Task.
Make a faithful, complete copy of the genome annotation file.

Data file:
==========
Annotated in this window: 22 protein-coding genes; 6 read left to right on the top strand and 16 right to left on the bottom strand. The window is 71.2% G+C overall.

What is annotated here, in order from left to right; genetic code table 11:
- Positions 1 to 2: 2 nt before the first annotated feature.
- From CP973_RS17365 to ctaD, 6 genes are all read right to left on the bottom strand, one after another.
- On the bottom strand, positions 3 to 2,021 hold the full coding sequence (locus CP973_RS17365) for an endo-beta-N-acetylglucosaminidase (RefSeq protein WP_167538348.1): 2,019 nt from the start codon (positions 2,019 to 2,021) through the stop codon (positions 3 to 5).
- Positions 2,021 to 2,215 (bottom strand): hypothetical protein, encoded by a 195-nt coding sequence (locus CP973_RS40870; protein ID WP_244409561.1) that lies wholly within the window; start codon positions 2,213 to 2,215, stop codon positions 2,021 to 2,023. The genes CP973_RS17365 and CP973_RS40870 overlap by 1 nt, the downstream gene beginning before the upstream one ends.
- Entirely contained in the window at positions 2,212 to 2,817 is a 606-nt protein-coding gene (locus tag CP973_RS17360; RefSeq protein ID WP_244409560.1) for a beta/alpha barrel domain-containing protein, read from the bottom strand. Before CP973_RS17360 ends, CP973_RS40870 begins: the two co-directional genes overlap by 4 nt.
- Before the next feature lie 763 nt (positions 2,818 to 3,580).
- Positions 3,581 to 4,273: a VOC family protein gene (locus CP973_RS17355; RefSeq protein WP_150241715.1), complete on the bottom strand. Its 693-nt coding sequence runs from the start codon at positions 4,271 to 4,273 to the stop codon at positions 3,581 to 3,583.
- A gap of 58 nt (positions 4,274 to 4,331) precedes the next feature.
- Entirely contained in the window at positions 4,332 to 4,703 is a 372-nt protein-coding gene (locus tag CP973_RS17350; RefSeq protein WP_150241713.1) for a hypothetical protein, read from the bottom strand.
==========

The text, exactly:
Annotated in this window: 22 protein-coding genes; 6 read left to right on the top strand and 16 right to left on the bottom strand. The window is 71.2% G+C overall.

What is annotated here, in order from left to right; genetic code table 11:
- Positions 1 to 2: 2 nt before the first annotated feature.
- From CP973_RS17365 to ctaD, 6 genes are all read right to left on the bottom strand, one after another.
- On the bottom strand, positions 3 to 2,021 hold the full coding sequence (locus CP973_RS17365) for an endo-beta-N-acetylglucosaminidase (RefSeq protein WP_167538348.1): 2,019 nt from the start codon (positions 2,019 to 2,021) through the stop codon (positions 3 to 5).
- Positions 2,021 to 2,215 (bottom strand): hypothetical protein, encoded by a 195-nt coding sequence (locus CP973_RS40870; protein ID WP_244409561.1) that lies wholly within the window; start codon positions 2,213 to 2,215, stop codon positions 2,021 to 2,023. The genes CP973_RS17365 and CP973_RS40870 overlap by 1 nt, the downstream gene beginning before the upstream one ends.
- Entirely contained in the window at positions 2,212 to 2,817 is a 606-nt protein-coding gene (locus tag CP973_RS17360; RefSeq protein ID WP_244409560.1) for a beta/alpha barrel domain-containing protein, read from the bottom strand. Before CP973_RS17360 ends, CP973_RS40870 begins: the two co-directional genes overlap by 4 nt.
- Before the next feature lie 763 nt (positions 2,818 to 3,580).
- Positions 3,581 to 4,273: a VOC family protein gene (locus CP973_RS17355; RefSeq protein WP_150241715.1), complete on the bottom strand. Its 693-nt coding sequence runs from the start codon at positions 4,271 to 4,273 to the stop codon at positions 3,581 to 3,583.
- A gap of 58 nt (positions 4,274 to 4,331) precedes the next feature.
- Entirely contained in the window at positions 4,332 to 4,703 is a 372-nt protein-coding gene (locus tag CP973_RS17350; RefSeq protein WP_150241713.1) for a hypothetical protein, read from the bottom strand.